yoga download

Yoga, Health, and Wellness Articles + Recipes


Yoga, health, wellness, and recipes from

Plantain Pancakes

Plantain Pancakes

It was glorious. They were glorious. But we were young and stupid, and one of us grew up to be a delicate food flower. In that case, perhaps they were more akin to that bad boy who you thought was SUPER cute, but in fact turned out to be a huge letdown, and you’ve now thus shifted up to a wildly intelligent and artistic entrepreneur who treats you like a champ and metaphorically tastes so much better. That, I think, is the narrative behind these pancakes.

Disclaimer: these are not going to taste like "gluten-y", fluffy pancakes from the diner next door. Have they ever tasted a banana or ice cream? Freezing the former does not make it taste like the latter. Blend the former up with cacao, almond milk & almond butter and you have yourself and delicious, frozen chocolate bowl of goodness. But eat that sucker straight up and frozen – I’m not convinced…

So, these do not taste EXACTLY like pancakes. They are charmingly in pancake form. They are slightly fluffy. They do act as killer vehicles for a hint of maple syrup or egg yolk. They do have this magically caramelized sugar thing going on thanks to the plantains (suck it real pancakes). And they do fill me up with that unique joy of sitting down to a stack of something a little sweet at breakfast. But, here’s that other super awesome piece for the win: yes, they are high in carbohydrate, they aren’t going to drop me and my blood sugar like it’s hot. Pair these suckers with some fried eggs and a sprinkle of nuts (which I would highly recommend for both meal happiness and overall satiety factor) and you are golden.

Wildly attractive entrepreneurial Plantain Pancakes for the win!

Paleo Plantain Pancakes


1 large, super ripe plantain (~1 cup)
1 egg
1T coconut flour
1/8 t baking soda
dash of salt & cinnamon


Chop and peel your plantain. (You can choose any order on those verbs, but I find plantains are easiest to maneuver when you’ve cut off both ends; cut at least in half; sliced through 1-2 sides of the skin with a small paring knife; then peel them.)

Place peeled plantain and the remaining ingredients in your food processor and pulse till totally smooth. If your batter looks super thin, add a little more coconut flour. You may need to try some of the batter at this point too - just throwing that idea out there.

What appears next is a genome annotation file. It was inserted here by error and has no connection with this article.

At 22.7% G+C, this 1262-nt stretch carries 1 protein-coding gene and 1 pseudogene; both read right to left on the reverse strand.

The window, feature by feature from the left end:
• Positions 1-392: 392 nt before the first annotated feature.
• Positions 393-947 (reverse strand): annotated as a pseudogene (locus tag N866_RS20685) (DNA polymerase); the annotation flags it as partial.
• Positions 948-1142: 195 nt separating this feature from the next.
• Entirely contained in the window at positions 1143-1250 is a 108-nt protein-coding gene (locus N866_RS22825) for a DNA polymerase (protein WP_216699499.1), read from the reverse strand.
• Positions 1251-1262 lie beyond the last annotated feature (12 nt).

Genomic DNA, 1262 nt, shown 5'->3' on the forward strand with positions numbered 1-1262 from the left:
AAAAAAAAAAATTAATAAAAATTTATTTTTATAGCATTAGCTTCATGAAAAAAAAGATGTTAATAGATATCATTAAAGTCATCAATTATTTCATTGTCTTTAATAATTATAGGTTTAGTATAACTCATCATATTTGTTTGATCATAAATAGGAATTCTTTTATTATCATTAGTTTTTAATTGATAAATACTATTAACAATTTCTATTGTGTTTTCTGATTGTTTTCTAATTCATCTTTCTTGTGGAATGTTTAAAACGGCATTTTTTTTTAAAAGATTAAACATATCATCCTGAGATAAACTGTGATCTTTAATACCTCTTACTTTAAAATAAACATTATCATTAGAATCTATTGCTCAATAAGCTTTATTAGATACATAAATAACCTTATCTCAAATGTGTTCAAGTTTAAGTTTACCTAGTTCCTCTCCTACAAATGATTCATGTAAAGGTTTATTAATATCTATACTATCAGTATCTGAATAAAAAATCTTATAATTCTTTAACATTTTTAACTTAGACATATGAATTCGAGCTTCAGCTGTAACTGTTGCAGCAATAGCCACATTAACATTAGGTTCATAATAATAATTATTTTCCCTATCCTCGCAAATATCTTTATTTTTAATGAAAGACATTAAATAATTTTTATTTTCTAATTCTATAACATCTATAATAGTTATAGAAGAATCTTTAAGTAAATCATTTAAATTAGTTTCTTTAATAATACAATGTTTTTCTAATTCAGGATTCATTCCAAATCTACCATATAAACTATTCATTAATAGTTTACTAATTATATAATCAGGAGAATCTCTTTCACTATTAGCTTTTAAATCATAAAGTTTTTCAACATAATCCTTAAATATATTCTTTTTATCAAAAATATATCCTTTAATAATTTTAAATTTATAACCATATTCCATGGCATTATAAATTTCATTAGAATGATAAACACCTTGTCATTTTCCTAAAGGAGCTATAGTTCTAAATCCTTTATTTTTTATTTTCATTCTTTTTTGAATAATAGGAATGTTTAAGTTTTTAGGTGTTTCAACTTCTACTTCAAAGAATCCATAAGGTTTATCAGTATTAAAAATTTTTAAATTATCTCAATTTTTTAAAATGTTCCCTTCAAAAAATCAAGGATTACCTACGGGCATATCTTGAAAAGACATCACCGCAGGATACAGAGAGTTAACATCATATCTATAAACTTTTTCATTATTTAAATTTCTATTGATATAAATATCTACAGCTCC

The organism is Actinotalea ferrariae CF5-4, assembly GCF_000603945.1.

Heat a medium - large frying over medium heat (you may need to turn in back down to medium low if it’s browning the bottom of your pancakes, especially if you have an electric stove.)

Place a generous dollop of coconut oil, butter or ghee not the hot pan. Scoop batter into the pan (I made pancakes about 3 inch across) and let cook till the batter on the sides starts to become firm.

With great authority, slide your spatula under each pancake and flip. No matter what happens, don’t apologize.

I tend to eat my pancakes more medium rare, so I almost immediately pull those suckers off after flipping. If you like them more around the well-done realm, keep them on till when you press gently on the top it feels firm-ish.

Top with fruit, nuts, a fried egg, some good ole' maple syrup, and or whatever’s in your heart.

Great little snacks for later. Especially with some nut butter spread on top. Just sayin’…

By: Maddie Berky


Maddie is a writer, blogger, storyteller & holistic nutritionist. She is not a purveyor of answers, but an asker of questions. And she seeks not to construct the perfect plate, but rather uncover the human sitting down to that plate who is worthy and nourished and alive. Our relationship with food creates this beautiful opportunity to explore who we are and train who we want to become. It asks us to engage with these multifaceted drives of hunger and nourishment and pleasure. Can we receive? Can we trust ourselves? Can we connect - to our plate, to our body, to our partner? It is the answer to those questions that not only affects what is on our plate but more importantly, the space we take up in this world.

blog comments powered by Disqus